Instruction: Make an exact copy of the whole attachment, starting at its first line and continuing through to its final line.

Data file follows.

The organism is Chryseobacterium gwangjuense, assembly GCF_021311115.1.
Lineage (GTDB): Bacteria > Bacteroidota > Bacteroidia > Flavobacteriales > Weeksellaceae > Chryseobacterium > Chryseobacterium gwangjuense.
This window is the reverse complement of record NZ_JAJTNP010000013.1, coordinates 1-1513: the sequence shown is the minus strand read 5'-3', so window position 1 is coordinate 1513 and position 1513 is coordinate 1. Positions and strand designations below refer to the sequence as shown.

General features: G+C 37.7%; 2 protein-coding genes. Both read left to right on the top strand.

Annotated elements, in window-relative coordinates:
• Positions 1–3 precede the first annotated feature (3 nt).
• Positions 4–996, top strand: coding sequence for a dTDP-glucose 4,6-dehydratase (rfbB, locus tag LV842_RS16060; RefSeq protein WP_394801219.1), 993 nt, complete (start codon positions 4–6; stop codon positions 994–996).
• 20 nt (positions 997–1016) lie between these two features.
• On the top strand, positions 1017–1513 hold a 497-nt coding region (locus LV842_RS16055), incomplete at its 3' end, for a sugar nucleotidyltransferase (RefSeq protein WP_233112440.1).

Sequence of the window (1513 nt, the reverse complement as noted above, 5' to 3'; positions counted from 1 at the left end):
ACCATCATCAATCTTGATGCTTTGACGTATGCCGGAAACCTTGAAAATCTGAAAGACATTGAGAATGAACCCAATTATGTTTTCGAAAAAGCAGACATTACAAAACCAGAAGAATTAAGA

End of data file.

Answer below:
The organism is Chryseobacterium gwangjuense, assembly GCF_021311115.1.
Lineage (GTDB): Bacteria > Bacteroidota > Bacteroidia > Flavobacteriales > Weeksellaceae > Chryseobacterium > Chryseobacterium gwangjuense.
This window is the reverse complement of record NZ_JAJTNP010000013.1, coordinates 1-1513: the sequence shown is the minus strand read 5'-3', so window position 1 is coordinate 1513 and position 1513 is coordinate 1. Positions and strand designations below refer to the sequence as shown.

General features: G+C 37.7%; 2 protein-coding genes. Both read left to right on the top strand.

Annotated elements, in window-relative coordinates:
• Positions 1–3 precede the first annotated feature (3 nt).
• Positions 4–996, top strand: coding sequence for a dTDP-glucose 4,6-dehydratase (rfbB, locus tag LV842_RS16060; RefSeq protein WP_394801219.1), 993 nt, complete (start codon positions 4–6; stop codon positions 994–996).
• 20 nt (positions 997–1016) lie between these two features.
• On the top strand, positions 1017–1513 hold a 497-nt coding region (locus LV842_RS16055), incomplete at its 3' end, for a sugar nucleotidyltransferase (RefSeq protein WP_233112440.1).

Sequence of the window (1513 nt, the reverse complement as noted above, 5' to 3'; positions counted from 1 at the left end):
ACCATCATCAATCTTGATGCTTTGACGTATGCCGGAAACCTTGAAAATCTGAAAGACATTGAGAATGAACCCAATTATGTTTTCGAAAAAGCAGACATTACAAAACCAGAAGAATTAAGA